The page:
I cannot sigh hard enough. That job was the only one I felt like I handled wrong. As soon as I heard that, I should have walked out. Why? Bullsh*t, that’s why.

(I’m not fooling anyone with the star, but I don’t want to get anyone in trouble either. I curse like a sailor in person, but I’d rather keep my blog relatively clean.)

That’s why I loathe and detest Web 2.0. Nothing’s changed. Applications have *always* been user-run. I was using AJAX before AJAX had a real name, I just didn’t know it was AJAX until my boss told me. And that’s it… when you run business, you like acronyms and buzzwords. When we as developers stop thinking of Web2.0 as a technique and more as a buzzword, you can bet your bottom dollar we’ll be hearing about Web 3.0.

As I am spiteful and desire no good to come to O’Reilly for doing such things, maybe we should keep talking about Web 2.0…

Published at DZone with permission of its author, Collin Cusce.

(Note: Opinions expressed in this article and its replies are the opinions of their respective authors and not those of DZone, Inc.)

Comments

Jose Maria Arranz replied on Thu, 2008/07/17 - 2:48am in response to: Andy Gibson

I agree with you Andy O'Reilly is a company which sells books, is not a development company. Some time ago some notable Java gurus changed their preferred language/platform with very much fanfare, most of them are known as book publishers and of course they were looking for new topics.

Any idea is not isolated from the author, any person has some type of interest and convenience.

I agree with you about the problems of some open source business models: software fully free/pay for consulting.

This model may work (in fact it works) but has some problems:

- Developers lose the focus of their main job: the open source project giving them some leadership. We know consulting is a time consuming job.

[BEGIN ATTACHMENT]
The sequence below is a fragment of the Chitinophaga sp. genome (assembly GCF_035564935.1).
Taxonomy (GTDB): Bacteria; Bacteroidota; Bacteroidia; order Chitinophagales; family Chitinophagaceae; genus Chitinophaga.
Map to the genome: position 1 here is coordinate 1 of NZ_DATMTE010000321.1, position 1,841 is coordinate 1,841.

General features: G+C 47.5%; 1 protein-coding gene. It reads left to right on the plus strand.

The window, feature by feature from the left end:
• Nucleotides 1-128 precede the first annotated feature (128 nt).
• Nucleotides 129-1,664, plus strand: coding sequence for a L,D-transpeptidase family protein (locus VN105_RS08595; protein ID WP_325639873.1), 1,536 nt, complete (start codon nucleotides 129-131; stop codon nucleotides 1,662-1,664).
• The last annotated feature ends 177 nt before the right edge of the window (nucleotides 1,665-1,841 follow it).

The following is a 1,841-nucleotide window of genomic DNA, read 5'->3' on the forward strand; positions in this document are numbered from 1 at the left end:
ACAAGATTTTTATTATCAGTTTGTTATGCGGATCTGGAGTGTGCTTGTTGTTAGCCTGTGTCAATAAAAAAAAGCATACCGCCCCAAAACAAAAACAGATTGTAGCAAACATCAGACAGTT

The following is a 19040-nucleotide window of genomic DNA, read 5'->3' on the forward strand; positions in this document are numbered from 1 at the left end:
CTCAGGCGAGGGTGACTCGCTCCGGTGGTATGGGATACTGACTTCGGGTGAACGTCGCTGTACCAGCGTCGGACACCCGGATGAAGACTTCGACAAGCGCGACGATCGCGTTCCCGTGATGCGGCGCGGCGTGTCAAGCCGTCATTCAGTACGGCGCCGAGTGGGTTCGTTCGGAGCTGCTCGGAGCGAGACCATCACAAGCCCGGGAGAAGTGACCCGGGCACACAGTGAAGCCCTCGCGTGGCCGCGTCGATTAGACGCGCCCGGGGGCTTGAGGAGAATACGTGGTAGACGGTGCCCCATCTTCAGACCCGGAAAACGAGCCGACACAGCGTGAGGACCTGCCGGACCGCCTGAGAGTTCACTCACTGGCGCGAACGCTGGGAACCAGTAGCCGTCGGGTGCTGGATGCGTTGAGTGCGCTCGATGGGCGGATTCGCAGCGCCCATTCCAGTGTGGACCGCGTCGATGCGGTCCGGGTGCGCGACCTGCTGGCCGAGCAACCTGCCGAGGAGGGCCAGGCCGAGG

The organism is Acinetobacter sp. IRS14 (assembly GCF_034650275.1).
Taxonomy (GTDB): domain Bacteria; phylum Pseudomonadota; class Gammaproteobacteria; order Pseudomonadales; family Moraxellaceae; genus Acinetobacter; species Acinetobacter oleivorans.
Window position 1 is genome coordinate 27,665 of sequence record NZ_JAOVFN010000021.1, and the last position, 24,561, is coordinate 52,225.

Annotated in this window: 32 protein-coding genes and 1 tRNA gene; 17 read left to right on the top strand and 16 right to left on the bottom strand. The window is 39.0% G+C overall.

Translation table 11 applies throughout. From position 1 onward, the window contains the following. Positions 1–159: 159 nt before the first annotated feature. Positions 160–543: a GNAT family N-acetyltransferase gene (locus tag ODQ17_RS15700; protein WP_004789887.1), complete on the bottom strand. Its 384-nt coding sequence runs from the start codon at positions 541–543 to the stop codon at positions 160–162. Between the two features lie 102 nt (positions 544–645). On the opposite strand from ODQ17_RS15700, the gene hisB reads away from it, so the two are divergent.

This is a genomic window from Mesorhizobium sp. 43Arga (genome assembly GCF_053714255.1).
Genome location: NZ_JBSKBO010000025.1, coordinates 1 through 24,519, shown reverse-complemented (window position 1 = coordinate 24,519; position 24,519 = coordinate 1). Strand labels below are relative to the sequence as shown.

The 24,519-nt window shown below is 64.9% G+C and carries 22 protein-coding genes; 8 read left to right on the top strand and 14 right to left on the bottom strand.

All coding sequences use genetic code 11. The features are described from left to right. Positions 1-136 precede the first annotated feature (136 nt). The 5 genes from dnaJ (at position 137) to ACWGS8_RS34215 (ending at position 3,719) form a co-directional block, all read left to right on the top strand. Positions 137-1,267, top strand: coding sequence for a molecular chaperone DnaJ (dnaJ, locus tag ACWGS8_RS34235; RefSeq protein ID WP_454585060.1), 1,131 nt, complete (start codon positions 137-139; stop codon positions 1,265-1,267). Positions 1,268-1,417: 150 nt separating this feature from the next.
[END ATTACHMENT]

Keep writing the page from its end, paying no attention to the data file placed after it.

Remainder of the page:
- When a company with this model grows, most of the consulting is done by people not involved in the product, the competitive advantage is lost because the source code is there and anyone can be an expertise. Sometimes the company uses dirty tricks like using marks to fight against the competence.

I'm a believer on a different business model for open source libraries: open source dual licensing and pay for deployment.

  • Open source: all is open, including binaries, documentation etc, no closed source enterprise version, no tricks.
  • GPL or AGPL for open source projects/derivatives.
  • Commercial licenses allowing delivering of closed source projects
  • Commercial licenses are free for development: you can deliver closed source projects for free (but not deploy for production).
  • Commercial licenses for deployment in production with a fee. This fee is paid by the company going to explote the software and is a very small part of the total cost of the project.


ItsNat is based on this model. Of course like O’Reilly my ideas are aligned with my interest.

Comment viewing options

Select your preferred way to display the comments and click "Save settings" to activate your changes.